America often bills itself as the land of second chances, in part, because nobody wants to believe that their mistakes define them. Perfection, after all, is unattainable and when we mess up, it’s comforting to know that we’ll be afforded the opportunity to redeem ourselves.
And in most cases that’s true. When we inevitably fail, life has a distinct fashion in offering another go. However, to those of us who have depended upon the proverbial second and third and fourth chances, it’s important to remember that you’re also not entitled to a damn thing.
In life and particularly in sports, the strength of the second-chance narrative is often confused with having a fundamental right to messing up. Take former Alabama and Georgia defensive lineman Jonathan Taylor.
The Georgia native originally found himself in hot water for his role in a ring of players who were double-dipping by cashing their scholarship stipends twice, and then just a few months later, after being entered into a pre-trial diversion program, he was kicked off the Georgia football team for good when he was charged with felony domestic assault. You could make the argument that the pre-trial diversion for the fraud charge was Taylor’s second-chance, but after spending a year in junior college following his dismissal, Taylor resurfaced as an Alabama commitment despite the pending felony charges in Athens.
As Grantland’s Holly Anderson pointed out, it was curious for a lot of reasons, and many actively questioned why Alabama would be willing to take such a risk. Last weekend, Taylor was arrested for allegedly assaulting a woman whom the Tuscaloosa Police claim to be his girlfriend.
With pending legal concerns, Taylor had no business playing football at Alabama or anyplace else. He was owed no second (or third) chance, because that isn’t a God-given right, it’s an earned privilege.
Charges weren’t dropped, a jury of his peers did not acquit him, he served no time and he did nothing to prove himself rehabilitated. From a legal standpoint, only under those circumstances should anybody be afforded the luxury of another opportunity because without the threat of consequence, what natural deterrent is there other than moral obligation?
And that certainly never entered the mind of Jonathan Taylor considering he was morally obligated not to punch, choke, scratch or slap his girlfriend, and now he’s either incredibly unlucky or an empowered serial offender.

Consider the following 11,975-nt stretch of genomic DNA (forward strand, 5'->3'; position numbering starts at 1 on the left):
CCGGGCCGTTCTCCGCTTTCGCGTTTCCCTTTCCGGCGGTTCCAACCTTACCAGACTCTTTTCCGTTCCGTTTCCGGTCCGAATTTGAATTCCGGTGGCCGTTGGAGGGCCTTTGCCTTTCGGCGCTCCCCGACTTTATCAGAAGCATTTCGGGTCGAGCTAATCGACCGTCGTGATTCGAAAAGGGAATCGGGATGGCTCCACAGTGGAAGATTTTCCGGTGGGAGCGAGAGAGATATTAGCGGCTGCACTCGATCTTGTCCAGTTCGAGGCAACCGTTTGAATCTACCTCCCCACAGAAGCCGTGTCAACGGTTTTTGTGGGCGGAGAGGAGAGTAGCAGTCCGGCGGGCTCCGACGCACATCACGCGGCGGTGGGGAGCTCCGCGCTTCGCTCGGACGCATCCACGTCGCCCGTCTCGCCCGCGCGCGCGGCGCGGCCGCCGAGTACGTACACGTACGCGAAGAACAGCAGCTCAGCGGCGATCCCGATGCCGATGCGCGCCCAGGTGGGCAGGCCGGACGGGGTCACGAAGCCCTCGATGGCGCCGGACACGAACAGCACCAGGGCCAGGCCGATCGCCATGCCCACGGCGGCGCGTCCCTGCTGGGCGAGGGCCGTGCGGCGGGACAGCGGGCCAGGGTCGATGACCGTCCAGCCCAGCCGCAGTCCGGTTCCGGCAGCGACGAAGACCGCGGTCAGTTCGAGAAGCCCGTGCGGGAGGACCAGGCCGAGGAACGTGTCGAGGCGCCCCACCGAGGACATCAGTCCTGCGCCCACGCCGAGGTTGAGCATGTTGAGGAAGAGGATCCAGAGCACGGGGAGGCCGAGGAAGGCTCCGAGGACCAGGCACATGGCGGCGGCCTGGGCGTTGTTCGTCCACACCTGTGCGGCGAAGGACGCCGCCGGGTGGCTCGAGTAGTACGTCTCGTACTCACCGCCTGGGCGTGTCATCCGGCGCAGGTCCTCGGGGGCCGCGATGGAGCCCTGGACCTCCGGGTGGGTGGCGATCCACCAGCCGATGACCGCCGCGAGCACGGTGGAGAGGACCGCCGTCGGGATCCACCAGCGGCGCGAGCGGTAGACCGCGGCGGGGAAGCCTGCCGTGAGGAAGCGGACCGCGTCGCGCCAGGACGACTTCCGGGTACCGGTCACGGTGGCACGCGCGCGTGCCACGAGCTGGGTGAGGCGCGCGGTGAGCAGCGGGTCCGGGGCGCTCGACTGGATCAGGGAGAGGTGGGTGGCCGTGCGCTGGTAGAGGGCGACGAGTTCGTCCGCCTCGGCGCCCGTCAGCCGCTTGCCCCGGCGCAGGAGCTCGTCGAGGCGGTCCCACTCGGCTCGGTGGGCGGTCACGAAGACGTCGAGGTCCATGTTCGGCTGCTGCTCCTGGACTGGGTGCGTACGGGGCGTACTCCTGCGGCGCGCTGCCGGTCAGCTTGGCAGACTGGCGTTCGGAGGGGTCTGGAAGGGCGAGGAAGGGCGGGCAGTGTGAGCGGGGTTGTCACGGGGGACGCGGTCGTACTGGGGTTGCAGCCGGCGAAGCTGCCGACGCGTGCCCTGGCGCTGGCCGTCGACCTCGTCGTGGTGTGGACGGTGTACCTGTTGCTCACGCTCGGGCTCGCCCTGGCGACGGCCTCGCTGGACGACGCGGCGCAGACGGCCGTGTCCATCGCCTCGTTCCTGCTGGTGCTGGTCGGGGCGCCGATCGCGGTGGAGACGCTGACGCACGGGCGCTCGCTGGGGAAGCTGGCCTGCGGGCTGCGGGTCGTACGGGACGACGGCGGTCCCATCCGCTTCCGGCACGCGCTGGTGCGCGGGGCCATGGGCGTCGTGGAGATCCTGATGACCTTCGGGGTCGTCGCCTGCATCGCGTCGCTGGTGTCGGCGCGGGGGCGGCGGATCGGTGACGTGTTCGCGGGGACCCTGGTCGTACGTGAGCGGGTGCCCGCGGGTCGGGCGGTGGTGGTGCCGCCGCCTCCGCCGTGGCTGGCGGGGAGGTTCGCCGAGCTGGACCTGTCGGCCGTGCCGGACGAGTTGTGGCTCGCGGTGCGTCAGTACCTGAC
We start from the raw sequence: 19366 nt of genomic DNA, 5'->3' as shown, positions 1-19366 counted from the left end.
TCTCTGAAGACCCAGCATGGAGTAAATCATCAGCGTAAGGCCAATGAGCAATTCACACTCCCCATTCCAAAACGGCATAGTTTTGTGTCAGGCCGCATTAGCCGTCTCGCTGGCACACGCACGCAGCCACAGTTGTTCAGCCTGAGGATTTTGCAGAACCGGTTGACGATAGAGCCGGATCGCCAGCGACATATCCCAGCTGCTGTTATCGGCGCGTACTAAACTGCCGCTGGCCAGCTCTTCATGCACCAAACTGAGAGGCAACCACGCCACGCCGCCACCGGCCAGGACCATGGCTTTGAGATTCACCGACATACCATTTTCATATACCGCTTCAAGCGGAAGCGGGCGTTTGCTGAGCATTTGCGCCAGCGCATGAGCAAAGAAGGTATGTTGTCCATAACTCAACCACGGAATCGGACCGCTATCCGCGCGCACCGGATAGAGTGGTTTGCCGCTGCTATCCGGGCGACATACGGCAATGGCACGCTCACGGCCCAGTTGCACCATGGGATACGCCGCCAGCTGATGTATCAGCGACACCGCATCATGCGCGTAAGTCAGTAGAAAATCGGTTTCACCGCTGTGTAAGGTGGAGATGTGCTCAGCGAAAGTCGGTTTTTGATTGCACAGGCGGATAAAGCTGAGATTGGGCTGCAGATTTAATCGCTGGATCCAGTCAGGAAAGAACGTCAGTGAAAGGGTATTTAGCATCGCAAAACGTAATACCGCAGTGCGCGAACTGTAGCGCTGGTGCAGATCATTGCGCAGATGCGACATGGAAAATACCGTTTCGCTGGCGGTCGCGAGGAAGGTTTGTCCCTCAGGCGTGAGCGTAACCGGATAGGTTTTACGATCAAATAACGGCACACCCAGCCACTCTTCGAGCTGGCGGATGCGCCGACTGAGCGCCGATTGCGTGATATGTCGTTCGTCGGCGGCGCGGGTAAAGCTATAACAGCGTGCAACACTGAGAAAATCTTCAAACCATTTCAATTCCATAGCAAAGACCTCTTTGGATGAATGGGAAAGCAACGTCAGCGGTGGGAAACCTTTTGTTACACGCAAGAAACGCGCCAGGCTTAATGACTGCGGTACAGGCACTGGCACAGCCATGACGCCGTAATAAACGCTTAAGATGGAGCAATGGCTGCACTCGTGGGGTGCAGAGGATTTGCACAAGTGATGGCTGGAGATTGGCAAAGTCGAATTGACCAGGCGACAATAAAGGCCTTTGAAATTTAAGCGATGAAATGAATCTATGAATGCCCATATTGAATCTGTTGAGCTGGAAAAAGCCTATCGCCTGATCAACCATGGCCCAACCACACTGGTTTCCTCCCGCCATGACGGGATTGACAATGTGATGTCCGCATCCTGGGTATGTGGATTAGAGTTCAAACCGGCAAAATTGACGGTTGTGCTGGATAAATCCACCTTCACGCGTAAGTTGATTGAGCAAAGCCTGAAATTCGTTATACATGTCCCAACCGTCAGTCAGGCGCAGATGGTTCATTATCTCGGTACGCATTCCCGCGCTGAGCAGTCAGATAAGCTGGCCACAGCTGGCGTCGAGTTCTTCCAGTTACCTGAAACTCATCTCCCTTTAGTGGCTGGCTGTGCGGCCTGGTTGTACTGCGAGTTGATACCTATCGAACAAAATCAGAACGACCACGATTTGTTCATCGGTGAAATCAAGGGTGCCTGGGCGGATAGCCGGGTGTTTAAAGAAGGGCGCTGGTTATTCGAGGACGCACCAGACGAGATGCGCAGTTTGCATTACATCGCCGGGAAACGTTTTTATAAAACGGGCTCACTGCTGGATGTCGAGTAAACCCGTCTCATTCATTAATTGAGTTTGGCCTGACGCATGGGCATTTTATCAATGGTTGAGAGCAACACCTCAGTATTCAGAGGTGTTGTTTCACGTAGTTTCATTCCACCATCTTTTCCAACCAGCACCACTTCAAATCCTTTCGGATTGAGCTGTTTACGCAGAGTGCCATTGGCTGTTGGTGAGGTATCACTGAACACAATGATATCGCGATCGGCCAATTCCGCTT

Nick Saban stood by his decision to extend Taylor an offer, accept Taylor’s commitment and facilitate his enrollment. He even went as far as to say that he was still a good person, and what’s truly warped about that is some will claim that to be an endearing quality–that Saban sticks by his players.
He did all this despite the fact that Taylor now stands accused of having battered a woman for a second time (that we know of) and he did it because he knows nothing will come of it. The potential that Taylor developed into the anvil at nose tackle in Saban’s vaunted 3-4 defense outweighed the reality that if (or when) Taylor defrauded somebody else or hit somebody else, it’d only cost Alabama a bad news cycle.
Columnists would deliver their stump speeches for a few days and then that would be that. And because we know that to be true, it’s impossible not to feel defeated by this.
Anderson’s column simply surrendered to the fact that nothing would change, and a column of considerably less stature like this one certainly won’t move the needle either, but it won’t be for a lack of trying. Because as a person who has been the benefactor of second chances earned, it bugs me endlessly to see them doled out freely because somebody tackles better than somebody else.
That’s idealistic because I know that when people have value to somebody else they’re more likely to be pardoned, but it’s not unrealistic in the sense that I’m not saying anybody who plays sports shouldn’t be given a second chance. I would merely propose that anybody dismissed from one institution with unresolved felony charges not be allowed to enroll elsewhere until the legal process takes its course.
Stop the eligibility clock so as not to penalize somebody who has been falsely accused and then when they’ve either plead out, been acquitted or served their time (when they’ve earned another chance), if they’re talented enough there will still be interest there.
Does that force people to put their life on hold for a period of what could be years? Yes, and that might not be fair, but it’s not fair for anybody else whose life is upended by the system either. And yet, every day, people work their way back into America’s good graces.
Nothing is given to them. Everything is earned.
That’s why America is the land of second chances.